"To follow literary fashion, to write for money, to censor your true feelings and thoughts or adopt ideas because they’re popular requires a writer to suppress the very promptings that got him or her writing in the first place. When you started writing, in high school or college, it wasn’t out of a wish to be published, or to be successful, or even to win a lovely award like the one you’re receiving tonight. It was in response to the wondrousness and humiliation of being alive. Remember? You were fifteen and standing beside a river in wintertime. Ice floes drifted slowly downstream. Your nose was running."
Jeffrey Eugenides’s Advice to Young Writers : The New Yorker
I actually love a lot of what he says here…
"And if you’re gonna be a writer, you just truly have to be a writer. You have to throw yourself into it and deal with the negative consequences of that. And there are negative consequences. I mean, there are. But, it’s also true that you wouldn’t be interviewing me right now if I had worked at the post office. You wouldn’t. I would be still writing, but I wouldn’t have gotten as far as I’ve gotten, because I wouldn’t have had the time."
The Millions : Put It in a Box and Wait: The Millions Interviews Cheryl Strayed
Everything about this interview is amazing. Just everything. Abortion. Grief. Writing about grief. Credit card debt. Read it.
"Most people say, “Show, don’t tell,” but I stand by Show and Tell, because when writers put their work out into the world, they’re like kids bringing their broken unicorns and chewed-up teddy bears into class in the sad hope that someone else will love them as much as they do."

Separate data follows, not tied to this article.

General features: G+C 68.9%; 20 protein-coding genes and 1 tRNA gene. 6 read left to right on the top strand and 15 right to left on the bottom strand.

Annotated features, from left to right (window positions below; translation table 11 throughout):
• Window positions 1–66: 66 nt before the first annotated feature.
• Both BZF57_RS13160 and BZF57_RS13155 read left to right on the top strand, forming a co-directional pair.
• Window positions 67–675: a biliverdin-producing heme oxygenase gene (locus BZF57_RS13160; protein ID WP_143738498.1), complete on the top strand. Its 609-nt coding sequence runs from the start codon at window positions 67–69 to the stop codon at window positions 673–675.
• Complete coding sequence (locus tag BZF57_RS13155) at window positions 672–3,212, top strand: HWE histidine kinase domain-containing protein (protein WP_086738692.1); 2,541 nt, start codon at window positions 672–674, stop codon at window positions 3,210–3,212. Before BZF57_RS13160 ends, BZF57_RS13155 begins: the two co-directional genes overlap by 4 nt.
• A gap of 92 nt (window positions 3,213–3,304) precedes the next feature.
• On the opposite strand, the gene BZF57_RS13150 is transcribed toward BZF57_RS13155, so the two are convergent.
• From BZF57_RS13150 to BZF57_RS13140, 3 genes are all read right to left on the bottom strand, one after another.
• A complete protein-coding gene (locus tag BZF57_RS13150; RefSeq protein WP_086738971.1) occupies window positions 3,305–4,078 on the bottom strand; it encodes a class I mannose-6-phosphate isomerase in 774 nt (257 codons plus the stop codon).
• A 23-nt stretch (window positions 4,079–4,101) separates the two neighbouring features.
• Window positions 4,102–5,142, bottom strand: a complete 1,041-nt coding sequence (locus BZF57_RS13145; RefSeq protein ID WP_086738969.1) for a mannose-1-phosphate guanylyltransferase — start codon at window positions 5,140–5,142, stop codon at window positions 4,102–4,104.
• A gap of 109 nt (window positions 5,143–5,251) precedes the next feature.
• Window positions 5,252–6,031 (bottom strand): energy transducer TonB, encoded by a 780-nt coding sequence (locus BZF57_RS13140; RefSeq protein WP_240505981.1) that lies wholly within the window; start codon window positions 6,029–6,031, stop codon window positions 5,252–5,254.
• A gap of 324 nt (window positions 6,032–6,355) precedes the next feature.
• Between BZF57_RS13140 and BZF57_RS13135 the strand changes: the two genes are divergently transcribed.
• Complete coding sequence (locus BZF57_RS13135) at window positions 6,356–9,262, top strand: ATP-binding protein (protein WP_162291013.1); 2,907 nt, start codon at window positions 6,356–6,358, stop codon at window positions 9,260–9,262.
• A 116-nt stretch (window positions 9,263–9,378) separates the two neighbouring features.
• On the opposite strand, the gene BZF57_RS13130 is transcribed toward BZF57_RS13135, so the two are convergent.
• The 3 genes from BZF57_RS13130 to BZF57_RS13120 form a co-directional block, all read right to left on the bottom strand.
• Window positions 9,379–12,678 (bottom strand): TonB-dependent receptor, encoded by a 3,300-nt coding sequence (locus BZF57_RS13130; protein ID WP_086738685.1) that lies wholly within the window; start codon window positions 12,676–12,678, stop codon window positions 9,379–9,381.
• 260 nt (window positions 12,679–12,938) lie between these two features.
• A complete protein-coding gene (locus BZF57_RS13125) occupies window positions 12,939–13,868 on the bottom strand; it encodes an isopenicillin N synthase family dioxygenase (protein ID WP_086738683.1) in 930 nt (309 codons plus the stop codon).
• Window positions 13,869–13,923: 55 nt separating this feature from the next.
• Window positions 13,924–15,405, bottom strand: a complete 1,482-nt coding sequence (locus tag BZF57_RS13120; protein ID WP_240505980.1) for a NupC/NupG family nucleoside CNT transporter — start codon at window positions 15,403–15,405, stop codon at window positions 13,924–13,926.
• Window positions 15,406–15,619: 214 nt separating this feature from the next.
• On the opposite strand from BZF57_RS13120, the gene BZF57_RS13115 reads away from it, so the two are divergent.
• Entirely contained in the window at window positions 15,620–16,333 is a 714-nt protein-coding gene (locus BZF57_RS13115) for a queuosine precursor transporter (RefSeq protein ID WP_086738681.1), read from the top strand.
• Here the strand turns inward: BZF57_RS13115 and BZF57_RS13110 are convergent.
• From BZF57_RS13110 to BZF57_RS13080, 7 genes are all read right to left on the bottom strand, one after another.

— Colson Whitehead’s Rules for Writing - NYTimes.com (via michelledean)
"Writer’s block is a tool — use it. When asked why you haven’t produced anything lately, just say, “I’m blocked.” Since most people think that writing is some mystical process where characters “talk to you” and you can hear their voices in your head, being blocked is the perfect cover for when you just don’t feel like working. The gods of creativity bless you, they forsake you, it’s out of your hands and whatnot. Writer’s block is like “We couldn’t get a baby sitter” or “I ate some bad shrimp,” an excuse that always gets you a pass."
Colson Whitehead’s Rules for Writing (via austinkleon)
And walking away from writing is sometimes the best thing for it—makes room for that voila! moment.
"The most solid advice for a writer is this, I think: Try to learn to breathe deeply, really to taste food when you eat, and when you sleep really to sleep. Try as much as possible to be wholly alive with all your might, and when you laugh, laugh like hell. And when you get angry, get good and angry. Try to be alive. You will be dead soon enough."
— Ernest Hemingway (via irisblasi)
"The world that fiction comes from is fragile. It melts into insignificance against the universe of what is clear and visible and known. It persists because it is based on the power of cadence and rhythm in language and these are mysterious and hard to defeat and keep in their place. The difference between fact and fiction is like the difference between land and water…
The story has a shape, and that comes first, and then the story and its shape need substance and nourishment from the haunting past, clear memories or incidents suddenly remembered or invented, erased or enriched. Then the phrases and sentences begin, another day’s work. And if I am lucky, what comes into shape will, despite all the fragility and all the unease, seem more real and more true, be more affecting and enduring, than the news today, or the facts of the case, or the beams of Tuskar Rock Lighthouse as night falls and the real darkness comes."
Colm Toibin, “What Is Real Is Imagined”
Danny Goodman: Colm Toibin, on writing fiction
(Source: The New York Times)